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Coyotes continue to chase, 'nip at' people in Stanley Park

Last Updated Jan 22, 2021 at 7:07 pm PDT

Vancouver Park Rangers, and the Stanley Park Ecological Society inform visitors to the park and warn them about Coyotes in the area on Friday January 22nd, 2020. (Image Credit: CityNews)

Two more people were chased Thursday night near Prospect Point, bringing the total number of reports to 13

Park Rangers will be handing out pamphlets, installing signs to teach people what to do if confronted with a coyote

VANCOUVER (NEWS 1130) — Coyotes continue to chase joggers and nip at cyclists in Stanley Park, prompting a public education campaign by the park board.

Two more people were chased Thursday night near Prospect Point, one requiring medical attention for a bite, bringing the total number of reports up to 13.

For the second time in as many weeks, trails have had to be shut down.

“Unfortunately, people are removing the barriers or walking around them and continuing on the trails,” reads a release from the Vancouver Park Board.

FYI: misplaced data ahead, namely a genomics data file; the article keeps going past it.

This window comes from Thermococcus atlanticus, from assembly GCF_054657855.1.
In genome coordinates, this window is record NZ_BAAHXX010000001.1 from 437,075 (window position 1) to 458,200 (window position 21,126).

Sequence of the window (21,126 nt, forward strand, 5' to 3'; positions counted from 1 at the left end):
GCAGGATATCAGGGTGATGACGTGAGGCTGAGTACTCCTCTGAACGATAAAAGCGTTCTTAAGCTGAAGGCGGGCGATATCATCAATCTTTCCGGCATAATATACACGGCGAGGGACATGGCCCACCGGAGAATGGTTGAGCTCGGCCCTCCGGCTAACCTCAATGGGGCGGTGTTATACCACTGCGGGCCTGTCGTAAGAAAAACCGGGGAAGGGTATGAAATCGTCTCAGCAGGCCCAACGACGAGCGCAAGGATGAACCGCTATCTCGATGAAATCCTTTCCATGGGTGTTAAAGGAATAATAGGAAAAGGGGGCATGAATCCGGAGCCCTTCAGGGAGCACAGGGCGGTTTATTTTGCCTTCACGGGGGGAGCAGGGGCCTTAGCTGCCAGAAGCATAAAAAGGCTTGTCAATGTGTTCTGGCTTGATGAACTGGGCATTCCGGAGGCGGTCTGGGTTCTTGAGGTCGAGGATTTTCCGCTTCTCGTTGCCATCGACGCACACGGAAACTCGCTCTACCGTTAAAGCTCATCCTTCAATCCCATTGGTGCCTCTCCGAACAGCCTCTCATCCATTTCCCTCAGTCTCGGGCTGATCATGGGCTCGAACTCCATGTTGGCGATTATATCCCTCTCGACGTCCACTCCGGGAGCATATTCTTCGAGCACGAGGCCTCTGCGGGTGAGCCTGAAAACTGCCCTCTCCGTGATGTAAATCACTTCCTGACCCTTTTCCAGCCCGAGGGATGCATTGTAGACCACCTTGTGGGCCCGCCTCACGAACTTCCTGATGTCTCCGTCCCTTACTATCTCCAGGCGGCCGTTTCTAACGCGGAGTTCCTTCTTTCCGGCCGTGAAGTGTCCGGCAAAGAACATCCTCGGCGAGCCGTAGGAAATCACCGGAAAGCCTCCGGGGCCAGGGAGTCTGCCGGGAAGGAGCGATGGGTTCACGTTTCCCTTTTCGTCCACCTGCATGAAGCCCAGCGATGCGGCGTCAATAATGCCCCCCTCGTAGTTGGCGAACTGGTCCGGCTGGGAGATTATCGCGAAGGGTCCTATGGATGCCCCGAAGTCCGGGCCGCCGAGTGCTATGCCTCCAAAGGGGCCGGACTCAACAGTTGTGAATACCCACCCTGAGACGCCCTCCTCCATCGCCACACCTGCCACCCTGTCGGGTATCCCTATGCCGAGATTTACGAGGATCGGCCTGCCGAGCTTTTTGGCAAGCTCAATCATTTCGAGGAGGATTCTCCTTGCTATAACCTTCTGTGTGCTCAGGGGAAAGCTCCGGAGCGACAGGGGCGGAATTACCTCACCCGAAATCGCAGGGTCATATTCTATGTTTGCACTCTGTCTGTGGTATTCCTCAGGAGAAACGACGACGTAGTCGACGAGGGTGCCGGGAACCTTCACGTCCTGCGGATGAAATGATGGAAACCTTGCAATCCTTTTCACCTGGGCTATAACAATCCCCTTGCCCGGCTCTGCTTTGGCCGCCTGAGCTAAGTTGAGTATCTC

Conservation officers are still trying to locate the coyote “involved in the latest incidents.” Meanwhile, park rangers will be stationed at a booth near Lumberman’s Arch handing out ‘Co-existing with Coyotes’ pamphlets for the next two weeks, and signs will be posted throughout the park.

The Vancouver Park Board says about a dozen coyotes call the park home, and they are “naturally scared of people.”

One key tip for anyone confronted by a coyote is to resist any impulse to run.

“Coyotes instinctively chase anything that runs away. Stand tall, keep arms overhead, and yell ‘go away.’ Scaring coyotes helps modify their behaviour and restore a healthy boundary between them and people,” the board writes.

Feeding wildlife can cause them to become both aggressive and overly familiar with humans, according to the board.